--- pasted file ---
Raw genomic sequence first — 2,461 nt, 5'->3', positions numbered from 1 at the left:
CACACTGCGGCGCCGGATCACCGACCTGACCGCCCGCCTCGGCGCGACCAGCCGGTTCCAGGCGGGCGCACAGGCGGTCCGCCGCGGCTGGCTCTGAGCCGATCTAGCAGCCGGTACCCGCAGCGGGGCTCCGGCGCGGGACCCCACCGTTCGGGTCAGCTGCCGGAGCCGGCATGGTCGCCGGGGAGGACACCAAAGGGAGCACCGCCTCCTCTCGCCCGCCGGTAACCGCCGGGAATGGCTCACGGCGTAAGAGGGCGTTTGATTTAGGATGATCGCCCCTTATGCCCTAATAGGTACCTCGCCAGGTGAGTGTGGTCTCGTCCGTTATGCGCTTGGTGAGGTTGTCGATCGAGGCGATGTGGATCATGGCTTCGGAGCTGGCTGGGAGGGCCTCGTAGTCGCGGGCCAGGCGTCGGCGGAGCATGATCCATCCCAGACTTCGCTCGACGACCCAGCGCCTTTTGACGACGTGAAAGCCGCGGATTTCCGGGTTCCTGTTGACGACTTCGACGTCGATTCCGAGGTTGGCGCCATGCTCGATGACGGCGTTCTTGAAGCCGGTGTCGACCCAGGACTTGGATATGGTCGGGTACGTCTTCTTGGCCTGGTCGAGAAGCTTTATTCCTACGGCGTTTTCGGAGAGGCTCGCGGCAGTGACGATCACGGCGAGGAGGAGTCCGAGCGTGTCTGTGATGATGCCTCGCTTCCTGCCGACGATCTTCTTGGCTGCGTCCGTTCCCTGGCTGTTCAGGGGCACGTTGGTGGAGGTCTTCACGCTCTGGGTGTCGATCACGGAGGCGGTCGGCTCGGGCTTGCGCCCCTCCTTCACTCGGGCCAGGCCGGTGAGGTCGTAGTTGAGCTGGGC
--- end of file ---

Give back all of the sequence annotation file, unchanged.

Raw genomic sequence first — 2,461 nt, 5'->3', positions numbered from 1 at the left:
CACACTGCGGCGCCGGATCACCGACCTGACCGCCCGCCTCGGCGCGACCAGCCGGTTCCAGGCGGGCGCACAGGCGGTCCGCCGCGGCTGGCTCTGAGCCGATCTAGCAGCCGGTACCCGCAGCGGGGCTCCGGCGCGGGACCCCACCGTTCGGGTCAGCTGCCGGAGCCGGCATGGTCGCCGGGGAGGACACCAAAGGGAGCACCGCCTCCTCTCGCCCGCCGGTAACCGCCGGGAATGGCTCACGGCGTAAGAGGGCGTTTGATTTAGGATGATCGCCCCTTATGCCCTAATAGGTACCTCGCCAGGTGAGTGTGGTCTCGTCCGTTATGCGCTTGGTGAGGTTGTCGATCGAGGCGATGTGGATCATGGCTTCGGAGCTGGCTGGGAGGGCCTCGTAGTCGCGGGCCAGGCGTCGGCGGAGCATGATCCATCCCAGACTTCGCTCGACGACCCAGCGCCTTTTGACGACGTGAAAGCCGCGGATTTCCGGGTTCCTGTTGACGACTTCGACGTCGATTCCGAGGTTGGCGCCATGCTCGATGACGGCGTTCTTGAAGCCGGTGTCGACCCAGGACTTGGATATGGTCGGGTACGTCTTCTTGGCCTGGTCGAGAAGCTTTATTCCTACGGCGTTTTCGGAGAGGCTCGCGGCAGTGACGATCACGGCGAGGAGGAGTCCGAGCGTGTCTGTGATGATGCCTCGCTTCCTGCCGACGATCTTCTTGGCTGCGTCCGTTCCCTGGCTGTTCAGGGGCACGTTGGTGGAGGTCTTCACGCTCTGGGTGTCGATCACGGAGGCGGTCGGCTCGGGCTTGCGCCCCTCCTTCACTCGGGCCAGGCCGGTGAGGTCGTAGTTGAGCTGGGC